3. Dolphins have been wave riding long before humans, it would not surprise me if humans got the idea from them.

  4. This video is great. But historicaly inaccurate. Hawaii was never annexed, but a occupied Hawaiian kingdom from the United States.

  5. Breaks my heart that so many natives have died at the hands of cruel colonists who found them “sinful” and brought illness that killed so many. These fascinating, beautiful people and their culture amazes me. I can’t help but learn more. I find Polynesian and Maori culture so amazing. So incredibly complex and beautiful.

  6. People are people; there was/is no premium or righteous race or nation. Greed is amongst us all, from tribal wars to global conquering.

  7. white men are not even close to the first people to go to land and take it over with force no questions asked. Dont know why everyone hates on that but doesnt think about the rest of history

  8. You missed the best part of the story where surfers realized with uratane wheels the could surf on land and the 50 years later we have people jumping down 25 stairs on those land surf boards

  9. Thank you for this history lesson
    Another hidden history
    That we never
    Learn
    The truth will always come to light
    Thank you again

    Peace
    2018
    Debra Evans

  10. This was on my english language GCSE paper so thanks for giving me the context and something to write about. You guys are the best

  11. WRONG!!!! 1885 3 Hawaiian princes surfed the river mouth in Santa Cruz ca. My hometown. That, was the first time surfing was recorded in California !!!!!!!! Kook.

  12. Ted needs to do more research and show more of the other pacific islands not just polynesia. The Melanesias were the ones who gave polynesia tattooing, they also traded many things and shared many thing. Micronesians and Melanesians never lost their traditions and way of live. The whole revival of the seafarers in polynesia was not by a polynesian person but by Melanesians and Micronesians. They taught the Polynesians who to navigate the sea again.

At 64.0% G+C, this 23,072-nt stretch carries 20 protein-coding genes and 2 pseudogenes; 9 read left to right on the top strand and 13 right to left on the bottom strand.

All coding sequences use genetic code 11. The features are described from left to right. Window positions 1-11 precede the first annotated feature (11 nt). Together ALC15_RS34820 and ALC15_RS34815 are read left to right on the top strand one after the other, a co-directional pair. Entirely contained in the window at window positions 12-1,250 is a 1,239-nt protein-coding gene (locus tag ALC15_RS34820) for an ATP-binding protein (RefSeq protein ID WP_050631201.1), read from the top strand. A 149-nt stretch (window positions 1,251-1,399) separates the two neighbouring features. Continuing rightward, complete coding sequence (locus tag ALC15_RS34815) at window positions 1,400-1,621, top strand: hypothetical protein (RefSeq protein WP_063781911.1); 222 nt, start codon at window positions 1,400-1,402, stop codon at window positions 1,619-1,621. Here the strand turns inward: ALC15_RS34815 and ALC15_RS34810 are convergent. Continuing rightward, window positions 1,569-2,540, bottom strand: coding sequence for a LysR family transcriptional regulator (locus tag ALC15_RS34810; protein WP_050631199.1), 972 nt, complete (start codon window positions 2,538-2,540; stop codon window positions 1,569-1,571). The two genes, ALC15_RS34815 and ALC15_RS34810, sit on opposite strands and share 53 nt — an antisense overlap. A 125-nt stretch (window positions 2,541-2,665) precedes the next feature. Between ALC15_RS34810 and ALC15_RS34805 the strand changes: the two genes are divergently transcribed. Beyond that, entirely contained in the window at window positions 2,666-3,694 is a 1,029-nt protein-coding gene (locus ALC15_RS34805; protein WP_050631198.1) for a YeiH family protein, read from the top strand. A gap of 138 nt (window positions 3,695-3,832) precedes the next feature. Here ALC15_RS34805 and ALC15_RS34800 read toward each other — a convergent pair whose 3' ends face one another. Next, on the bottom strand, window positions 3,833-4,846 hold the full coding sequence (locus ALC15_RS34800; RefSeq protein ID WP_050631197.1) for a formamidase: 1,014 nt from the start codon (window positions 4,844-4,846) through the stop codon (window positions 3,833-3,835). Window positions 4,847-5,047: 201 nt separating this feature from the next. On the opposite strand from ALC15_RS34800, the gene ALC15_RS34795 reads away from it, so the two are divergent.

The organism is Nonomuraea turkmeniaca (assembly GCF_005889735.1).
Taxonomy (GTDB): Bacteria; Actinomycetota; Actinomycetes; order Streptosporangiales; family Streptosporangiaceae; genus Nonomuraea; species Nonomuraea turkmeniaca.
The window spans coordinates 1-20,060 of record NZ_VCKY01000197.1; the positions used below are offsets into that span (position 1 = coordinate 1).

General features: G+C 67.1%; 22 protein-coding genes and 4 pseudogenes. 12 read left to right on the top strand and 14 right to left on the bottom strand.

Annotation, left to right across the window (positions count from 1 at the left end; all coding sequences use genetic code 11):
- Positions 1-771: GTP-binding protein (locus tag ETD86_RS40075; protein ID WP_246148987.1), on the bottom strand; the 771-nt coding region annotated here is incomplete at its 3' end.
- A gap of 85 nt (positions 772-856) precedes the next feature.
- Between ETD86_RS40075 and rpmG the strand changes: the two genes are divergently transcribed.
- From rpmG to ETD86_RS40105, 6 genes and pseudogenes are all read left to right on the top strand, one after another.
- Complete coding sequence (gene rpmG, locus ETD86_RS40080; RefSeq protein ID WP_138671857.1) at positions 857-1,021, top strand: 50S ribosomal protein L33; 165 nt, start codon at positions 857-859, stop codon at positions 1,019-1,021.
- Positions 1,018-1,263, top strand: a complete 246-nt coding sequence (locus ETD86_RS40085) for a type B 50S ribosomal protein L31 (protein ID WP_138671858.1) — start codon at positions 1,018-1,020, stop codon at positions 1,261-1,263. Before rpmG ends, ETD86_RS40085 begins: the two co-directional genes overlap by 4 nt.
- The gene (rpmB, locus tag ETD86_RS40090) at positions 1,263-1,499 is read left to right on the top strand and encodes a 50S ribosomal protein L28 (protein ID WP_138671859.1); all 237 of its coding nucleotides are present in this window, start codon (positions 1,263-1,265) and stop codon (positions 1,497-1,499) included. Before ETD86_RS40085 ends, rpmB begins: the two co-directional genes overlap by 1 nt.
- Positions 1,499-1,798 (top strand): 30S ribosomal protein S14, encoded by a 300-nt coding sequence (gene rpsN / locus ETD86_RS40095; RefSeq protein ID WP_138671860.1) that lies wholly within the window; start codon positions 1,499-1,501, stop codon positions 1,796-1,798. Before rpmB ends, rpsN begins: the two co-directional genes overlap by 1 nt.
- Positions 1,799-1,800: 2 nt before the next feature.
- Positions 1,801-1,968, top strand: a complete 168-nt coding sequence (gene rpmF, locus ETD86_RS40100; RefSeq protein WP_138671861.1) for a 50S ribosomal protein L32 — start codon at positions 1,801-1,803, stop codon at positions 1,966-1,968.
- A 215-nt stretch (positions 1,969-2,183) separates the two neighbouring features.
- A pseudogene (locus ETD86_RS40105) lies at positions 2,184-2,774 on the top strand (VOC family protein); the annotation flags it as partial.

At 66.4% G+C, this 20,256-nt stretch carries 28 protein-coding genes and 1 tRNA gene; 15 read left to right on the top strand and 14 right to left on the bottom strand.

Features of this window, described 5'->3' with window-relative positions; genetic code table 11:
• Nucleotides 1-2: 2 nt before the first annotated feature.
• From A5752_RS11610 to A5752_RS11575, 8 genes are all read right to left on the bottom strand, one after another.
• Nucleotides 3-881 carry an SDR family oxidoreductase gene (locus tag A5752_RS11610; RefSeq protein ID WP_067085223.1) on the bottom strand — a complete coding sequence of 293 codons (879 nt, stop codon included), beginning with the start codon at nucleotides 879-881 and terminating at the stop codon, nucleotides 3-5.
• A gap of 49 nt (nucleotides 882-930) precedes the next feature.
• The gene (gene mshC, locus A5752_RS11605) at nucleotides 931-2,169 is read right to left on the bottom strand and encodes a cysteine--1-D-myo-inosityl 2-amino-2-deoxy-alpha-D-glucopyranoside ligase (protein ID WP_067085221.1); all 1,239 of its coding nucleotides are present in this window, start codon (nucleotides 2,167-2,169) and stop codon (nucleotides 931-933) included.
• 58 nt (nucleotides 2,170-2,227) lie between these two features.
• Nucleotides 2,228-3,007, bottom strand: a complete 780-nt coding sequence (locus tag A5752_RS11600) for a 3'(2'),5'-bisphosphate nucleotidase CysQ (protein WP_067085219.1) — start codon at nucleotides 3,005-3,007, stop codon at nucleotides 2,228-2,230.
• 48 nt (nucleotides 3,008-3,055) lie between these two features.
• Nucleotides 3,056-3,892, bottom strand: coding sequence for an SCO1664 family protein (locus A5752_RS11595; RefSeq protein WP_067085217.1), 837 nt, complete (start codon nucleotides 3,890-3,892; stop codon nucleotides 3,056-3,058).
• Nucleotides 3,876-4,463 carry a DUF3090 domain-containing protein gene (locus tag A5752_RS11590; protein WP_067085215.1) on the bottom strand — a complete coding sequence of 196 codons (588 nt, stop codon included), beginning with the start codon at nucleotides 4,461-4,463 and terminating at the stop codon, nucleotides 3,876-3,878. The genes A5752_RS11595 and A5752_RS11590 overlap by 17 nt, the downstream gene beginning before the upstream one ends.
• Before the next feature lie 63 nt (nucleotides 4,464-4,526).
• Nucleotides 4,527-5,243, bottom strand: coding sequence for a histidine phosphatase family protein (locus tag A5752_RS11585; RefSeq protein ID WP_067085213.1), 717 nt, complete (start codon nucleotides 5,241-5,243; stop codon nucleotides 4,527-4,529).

13. Surfing is not native to Hawaii. people have been doing this in fiji and french Polynesia for thousand of years. Hawaii was not Polynesian until Fijian and Tama french Polynesian ancestors arrived. Hawaii is not Polynesian until Fijian and Tahiti came to be created the Hawaiian people

  14. Jetsurfing is a motorized powered surfboard is a next generation of surfing..

    Here is Amazing HISTORY Of Motorized Surfboards in 5 minutes: How did it all begin?

    https://www.youtube.com/watch?v=kiFI1zHhlw4

  15. Lol surfing only came from the Hawaiian islands? Come on Ted u can do better. It's rampant in most austronesian island cultures. The brits and dutch has already witnessed and documented it being practiced in indonesia islands at the coasts for hundreds of years since the 16hundreds when they discovered indonesia which is even before the western world discovered the Hawaiian islands.

  16. It always amazes me how every where was a utopia before Europeans or Americans got there, but somehow the rest of the world wants to come here now?

  17. Smh no pun intended but Europeans stayed colonizing various native lands of the earth plane. The proof is in the history. That's why the people on Sentinel island killed that Christian missionary. They knew what was up. There is definitely a debt owed to the indigenous.

  18. What annexation are you referring to? Bring forth the annexation of Hawaii! Where is the signature of the Queen? By what method under international law did the United States acquire the hawaiian kingdom?

  19. Christian missionary: I fear no man.

    Christian missionary: But that thing?!

    sees a man surfing

    Christian missionary: it scares me.

  20. So of course with every TED video must come a healthy dose of cynicism of westerners white folks and western religion. What is wrong with these bitter Marxist.

  21. Applause for Hawaii for not allowing the invaders to completely take over the island and still have their culture perserved

  22. Could you imagine a guy riding on a wave that is big enough to support a 20-foot board wow with no pollution no messed up coral perfect waves every time

  23. And the lies continue. You for forgot to mention the slaves of the Ali’i benefited from the Tahitians spending the kingdoms gold and silver.

  24. Wow, what bias. Blaming white people for the demise of Hawaii's inhabitants but neglect to mention that the Tahitians came and conquered the Polynesians in 1300AD. But yeah, let's keep blaming white people.